Guide Dogs piles pressure on Boris to clamp down on e-scooters

Guide Dogs charity investigates the danger of E-Scooters

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The charity is calling for action after conducting a study of the impact of a collision between an e-scooter and a pedestrian. The research by crash test provider UTAC found that an initial impact of hitting a person at 15.5mph could cause moderate injury, but may be fatal if someone falls and hit their head on the ground.

A survey by OnePoll for Guide Dogs suggests a third of people have had a negative experience with an e-scooter.

The figure is at 64 percent when it comes to people with visual impairments, according to the poll of 2,000 British adults carried out from November 19-24.

Chris Theobald, senior policy, public affairs and campaigns manager at Guide Dogs, said: “The trials of e-scooter hire schemes have sparked a boom in private sales, and we expect even more e-scooters to be bought as Christmas presents this month.

“We are urging the Government to work with the police to tackle illegal riding and make the public more aware of the law.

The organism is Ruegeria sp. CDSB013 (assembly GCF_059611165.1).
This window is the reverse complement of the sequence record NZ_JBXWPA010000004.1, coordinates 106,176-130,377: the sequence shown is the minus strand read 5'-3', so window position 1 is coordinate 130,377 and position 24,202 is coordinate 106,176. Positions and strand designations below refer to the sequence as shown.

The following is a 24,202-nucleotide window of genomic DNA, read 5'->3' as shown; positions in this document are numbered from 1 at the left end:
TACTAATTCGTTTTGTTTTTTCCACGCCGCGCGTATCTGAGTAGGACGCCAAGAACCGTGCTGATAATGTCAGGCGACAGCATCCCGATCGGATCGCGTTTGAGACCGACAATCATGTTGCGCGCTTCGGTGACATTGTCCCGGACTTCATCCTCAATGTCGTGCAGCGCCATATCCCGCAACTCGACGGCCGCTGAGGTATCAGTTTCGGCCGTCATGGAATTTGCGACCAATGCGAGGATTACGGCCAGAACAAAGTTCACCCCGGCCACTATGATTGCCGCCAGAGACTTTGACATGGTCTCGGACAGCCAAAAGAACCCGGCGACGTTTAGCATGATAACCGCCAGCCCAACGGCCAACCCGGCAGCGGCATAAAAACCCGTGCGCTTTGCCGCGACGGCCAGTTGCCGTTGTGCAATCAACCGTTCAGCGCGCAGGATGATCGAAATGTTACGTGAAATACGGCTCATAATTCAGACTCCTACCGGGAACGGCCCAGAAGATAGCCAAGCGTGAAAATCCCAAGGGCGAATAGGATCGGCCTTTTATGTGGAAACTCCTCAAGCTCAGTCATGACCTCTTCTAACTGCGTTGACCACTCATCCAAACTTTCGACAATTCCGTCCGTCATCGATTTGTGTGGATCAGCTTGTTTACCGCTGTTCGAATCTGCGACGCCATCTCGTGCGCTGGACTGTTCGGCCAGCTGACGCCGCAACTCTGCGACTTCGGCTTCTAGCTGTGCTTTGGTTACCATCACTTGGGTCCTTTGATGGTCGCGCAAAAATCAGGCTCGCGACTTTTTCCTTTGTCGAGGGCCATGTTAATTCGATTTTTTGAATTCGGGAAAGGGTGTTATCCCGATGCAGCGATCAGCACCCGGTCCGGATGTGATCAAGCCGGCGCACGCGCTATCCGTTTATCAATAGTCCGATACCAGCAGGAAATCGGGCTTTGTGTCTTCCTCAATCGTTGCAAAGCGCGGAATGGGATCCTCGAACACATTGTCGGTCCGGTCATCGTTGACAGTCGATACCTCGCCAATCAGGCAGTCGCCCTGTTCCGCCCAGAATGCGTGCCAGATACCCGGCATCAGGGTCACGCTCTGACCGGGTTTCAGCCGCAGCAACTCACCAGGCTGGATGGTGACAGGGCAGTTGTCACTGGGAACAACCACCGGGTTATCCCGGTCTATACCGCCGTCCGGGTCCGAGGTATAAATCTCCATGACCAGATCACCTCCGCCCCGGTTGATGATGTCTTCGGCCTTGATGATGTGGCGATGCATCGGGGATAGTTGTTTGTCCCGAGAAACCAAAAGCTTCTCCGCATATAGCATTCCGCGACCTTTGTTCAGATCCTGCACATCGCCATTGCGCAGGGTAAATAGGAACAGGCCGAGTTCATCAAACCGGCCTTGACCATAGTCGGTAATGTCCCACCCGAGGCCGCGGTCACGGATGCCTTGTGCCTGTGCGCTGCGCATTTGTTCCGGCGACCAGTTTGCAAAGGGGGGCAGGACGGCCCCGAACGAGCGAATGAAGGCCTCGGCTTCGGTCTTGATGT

“If the Government is seriously considering fully legalising e-scooters on public roads, they need to get a grip on safety.

“Our testing shows that everybody is at risk, not just people with visual impairments.

“Any legislation to legalise e-scooters has to fully address speeds, weights, sound, and critically, keep e-scooters off the pavement where they can do significant harm.”

Elaine Maries said she was once hit by an e-scooter with her guide dog Inca.

She said: “As someone with sight loss, it’s difficult for me to know when an e-scooter is coming as they travel at fast speeds silently.

“My guide dog Inca and I were once hit by a rider.

“I was putting her into her harness on the pavement outside my home.

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“I could hear two voices getting closer and the next thing I knew I was hit with such a force that I was knocked over and into Inca.

“It was extremely unsettling as I had no idea what had hit me.

“Only afterwards was I told by a passing pedestrian that it was an e-scooter that had hit me.

“Luckily, neither Inca nor I were injured from the incident, but as this crash testing shows, it could have been so much worse.”

Private e-scooters cannot legally be used in the UK except on private land.

However, they are a common sight on roads and pavements in urban areas.

Dozens of legalised e-scooter rental schemes have been launched in towns and cities across Britain since July 2020 as part of Government trials, despite long-running safety concerns about the devices.

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